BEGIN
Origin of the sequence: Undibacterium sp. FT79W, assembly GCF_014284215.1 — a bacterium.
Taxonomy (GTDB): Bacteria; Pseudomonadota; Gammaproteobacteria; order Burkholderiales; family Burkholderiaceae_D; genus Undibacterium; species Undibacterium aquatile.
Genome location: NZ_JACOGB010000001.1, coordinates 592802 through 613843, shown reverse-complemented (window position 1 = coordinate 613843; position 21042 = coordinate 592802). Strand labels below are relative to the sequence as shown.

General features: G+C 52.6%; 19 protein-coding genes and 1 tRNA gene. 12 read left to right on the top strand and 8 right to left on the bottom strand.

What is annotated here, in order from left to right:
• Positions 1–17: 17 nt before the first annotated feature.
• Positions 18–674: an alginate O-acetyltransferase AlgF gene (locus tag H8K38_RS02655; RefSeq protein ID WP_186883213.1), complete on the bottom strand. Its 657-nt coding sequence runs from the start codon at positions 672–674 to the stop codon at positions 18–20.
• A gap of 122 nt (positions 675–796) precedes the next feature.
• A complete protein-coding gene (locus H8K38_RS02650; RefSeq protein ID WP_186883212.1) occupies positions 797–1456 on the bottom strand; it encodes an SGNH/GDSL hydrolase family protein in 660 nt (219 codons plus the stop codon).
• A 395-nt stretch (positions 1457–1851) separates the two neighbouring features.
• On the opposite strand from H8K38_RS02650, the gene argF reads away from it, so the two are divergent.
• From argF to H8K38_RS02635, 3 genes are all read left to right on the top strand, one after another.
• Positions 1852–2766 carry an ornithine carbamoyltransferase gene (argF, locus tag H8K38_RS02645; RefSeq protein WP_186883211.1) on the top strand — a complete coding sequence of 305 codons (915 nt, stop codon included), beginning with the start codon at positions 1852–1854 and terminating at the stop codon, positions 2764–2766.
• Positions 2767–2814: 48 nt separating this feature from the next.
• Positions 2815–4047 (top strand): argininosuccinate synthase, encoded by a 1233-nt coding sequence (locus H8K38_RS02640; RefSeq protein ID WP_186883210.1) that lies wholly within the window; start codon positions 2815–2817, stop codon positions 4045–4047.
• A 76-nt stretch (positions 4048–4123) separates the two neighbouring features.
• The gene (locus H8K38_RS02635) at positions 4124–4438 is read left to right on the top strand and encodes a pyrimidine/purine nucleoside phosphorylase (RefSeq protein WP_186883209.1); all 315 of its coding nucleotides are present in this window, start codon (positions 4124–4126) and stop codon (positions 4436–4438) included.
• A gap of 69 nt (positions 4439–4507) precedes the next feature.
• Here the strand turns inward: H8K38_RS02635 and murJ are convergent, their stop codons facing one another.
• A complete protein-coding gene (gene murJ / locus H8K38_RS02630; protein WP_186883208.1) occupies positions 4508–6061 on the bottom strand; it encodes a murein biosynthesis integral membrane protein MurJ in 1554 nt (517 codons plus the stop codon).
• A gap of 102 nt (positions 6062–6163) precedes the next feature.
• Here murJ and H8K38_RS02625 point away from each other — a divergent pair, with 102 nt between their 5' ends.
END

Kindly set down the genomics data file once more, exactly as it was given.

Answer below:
Origin of the sequence: Undibacterium sp. FT79W, assembly GCF_014284215.1 — a bacterium.
Taxonomy (GTDB): Bacteria; Pseudomonadota; Gammaproteobacteria; order Burkholderiales; family Burkholderiaceae_D; genus Undibacterium; species Undibacterium aquatile.
Genome location: NZ_JACOGB010000001.1, coordinates 592802 through 613843, shown reverse-complemented (window position 1 = coordinate 613843; position 21042 = coordinate 592802). Strand labels below are relative to the sequence as shown.

General features: G+C 52.6%; 19 protein-coding genes and 1 tRNA gene. 12 read left to right on the top strand and 8 right to left on the bottom strand.

What is annotated here, in order from left to right:
• Positions 1–17: 17 nt before the first annotated feature.
• Positions 18–674: an alginate O-acetyltransferase AlgF gene (locus tag H8K38_RS02655; RefSeq protein ID WP_186883213.1), complete on the bottom strand. Its 657-nt coding sequence runs from the start codon at positions 672–674 to the stop codon at positions 18–20.
• A gap of 122 nt (positions 675–796) precedes the next feature.
• A complete protein-coding gene (locus H8K38_RS02650; RefSeq protein ID WP_186883212.1) occupies positions 797–1456 on the bottom strand; it encodes an SGNH/GDSL hydrolase family protein in 660 nt (219 codons plus the stop codon).
• A 395-nt stretch (positions 1457–1851) separates the two neighbouring features.
• On the opposite strand from H8K38_RS02650, the gene argF reads away from it, so the two are divergent.
• From argF to H8K38_RS02635, 3 genes are all read left to right on the top strand, one after another.
• Positions 1852–2766 carry an ornithine carbamoyltransferase gene (argF, locus tag H8K38_RS02645; RefSeq protein WP_186883211.1) on the top strand — a complete coding sequence of 305 codons (915 nt, stop codon included), beginning with the start codon at positions 1852–1854 and terminating at the stop codon, positions 2764–2766.
• Positions 2767–2814: 48 nt separating this feature from the next.
• Positions 2815–4047 (top strand): argininosuccinate synthase, encoded by a 1233-nt coding sequence (locus H8K38_RS02640; RefSeq protein ID WP_186883210.1) that lies wholly within the window; start codon positions 2815–2817, stop codon positions 4045–4047.
• A 76-nt stretch (positions 4048–4123) separates the two neighbouring features.
• The gene (locus H8K38_RS02635) at positions 4124–4438 is read left to right on the top strand and encodes a pyrimidine/purine nucleoside phosphorylase (RefSeq protein WP_186883209.1); all 315 of its coding nucleotides are present in this window, start codon (positions 4124–4126) and stop codon (positions 4436–4438) included.
• A gap of 69 nt (positions 4439–4507) precedes the next feature.
• Here the strand turns inward: H8K38_RS02635 and murJ are convergent, their stop codons facing one another.
• A complete protein-coding gene (gene murJ / locus H8K38_RS02630; protein WP_186883208.1) occupies positions 4508–6061 on the bottom strand; it encodes a murein biosynthesis integral membrane protein MurJ in 1554 nt (517 codons plus the stop codon).
• A gap of 102 nt (positions 6062–6163) precedes the next feature.
• Here murJ and H8K38_RS02625 point away from each other — a divergent pair, with 102 nt between their 5' ends.